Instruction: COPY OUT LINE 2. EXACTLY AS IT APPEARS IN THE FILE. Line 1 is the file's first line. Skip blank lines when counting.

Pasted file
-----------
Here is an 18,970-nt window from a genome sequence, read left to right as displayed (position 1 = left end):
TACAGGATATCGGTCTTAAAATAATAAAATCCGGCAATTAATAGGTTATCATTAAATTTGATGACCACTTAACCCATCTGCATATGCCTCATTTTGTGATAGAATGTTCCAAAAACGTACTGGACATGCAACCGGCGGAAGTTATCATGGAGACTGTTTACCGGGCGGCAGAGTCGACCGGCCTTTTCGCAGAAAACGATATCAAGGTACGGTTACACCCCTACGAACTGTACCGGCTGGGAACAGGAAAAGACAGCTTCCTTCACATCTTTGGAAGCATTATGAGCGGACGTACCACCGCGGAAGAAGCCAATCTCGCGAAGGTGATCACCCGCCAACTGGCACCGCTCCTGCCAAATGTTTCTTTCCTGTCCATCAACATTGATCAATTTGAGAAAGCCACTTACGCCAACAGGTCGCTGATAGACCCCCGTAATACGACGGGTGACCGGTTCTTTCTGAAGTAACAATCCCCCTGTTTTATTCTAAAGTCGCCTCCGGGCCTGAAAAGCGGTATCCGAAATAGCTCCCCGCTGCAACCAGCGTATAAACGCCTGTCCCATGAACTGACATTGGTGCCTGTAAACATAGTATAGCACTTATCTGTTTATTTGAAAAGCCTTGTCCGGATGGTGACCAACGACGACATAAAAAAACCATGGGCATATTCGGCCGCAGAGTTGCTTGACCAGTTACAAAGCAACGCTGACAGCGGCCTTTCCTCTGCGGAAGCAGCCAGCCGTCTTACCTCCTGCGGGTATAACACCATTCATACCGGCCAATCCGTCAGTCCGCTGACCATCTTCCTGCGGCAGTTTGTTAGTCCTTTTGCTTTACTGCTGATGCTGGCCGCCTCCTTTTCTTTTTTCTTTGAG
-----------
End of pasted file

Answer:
TACAGGATATCGGTCTTAAAATAATAAAATCCGGCAATTAATAGGTTATCATTAAATTTGATGACCACTTAACCCATCTGCATATGCCTCATTTTGTGATAGAATGTTCCAAAAACGTACTGGACATGCAACCGGCGGAAGTTATCATGGAGACTGTTTACCGGGCGGCAGAGTCGACCGGCCTTTTCGCAGAAAACGATATCAAGGTACGGTTACACCCCTACGAACTGTACCGGCTGGGAACAGGAAAAGACAGCTTCCTTCACATCTTTGGAAGCATTATGAGCGGACGTACCACCGCGGAAGAAGCCAATCTCGCGAAGGTGATCACCCGCCAACTGGCACCGCTCCTGCCAAATGTTTCTTTCCTGTCCATCAACATTGATCAATTTGAGAAAGCCACTTACGCCAACAGGTCGCTGATAGACCCCCGTAATACGACGGGTGACCGGTTCTTTCTGAAGTAACAATCCCCCTGTTTTATTCTAAAGTCGCCTCCGGGCCTGAAAAGCGGTATCCGAAATAGCTCCCCGCTGCAACCAGCGTATAAACGCCTGTCCCATGAACTGACATTGGTGCCTGTAAACATAGTATAGCACTTATCTGTTTATTTGAAAAGCCTTGTCCGGATGGTGACCAACGACGACATAAAAAAACCATGGGCATATTCGGCCGCAGAGTTGCTTGACCAGTTACAAAGCAACGCTGACAGCGGCCTTTCCTCTGCGGAAGCAGCCAGCCGTCTTACCTCCTGCGGGTATAACACCATTCATACCGGCCAATCCGTCAGTCCGCTGACCATCTTCCTGCGGCAGTTTGTTAGTCCTTTTGCTTTACTGCTGATGCTGGCCGCCTCCTTTTCTTTTTTCTTTGAG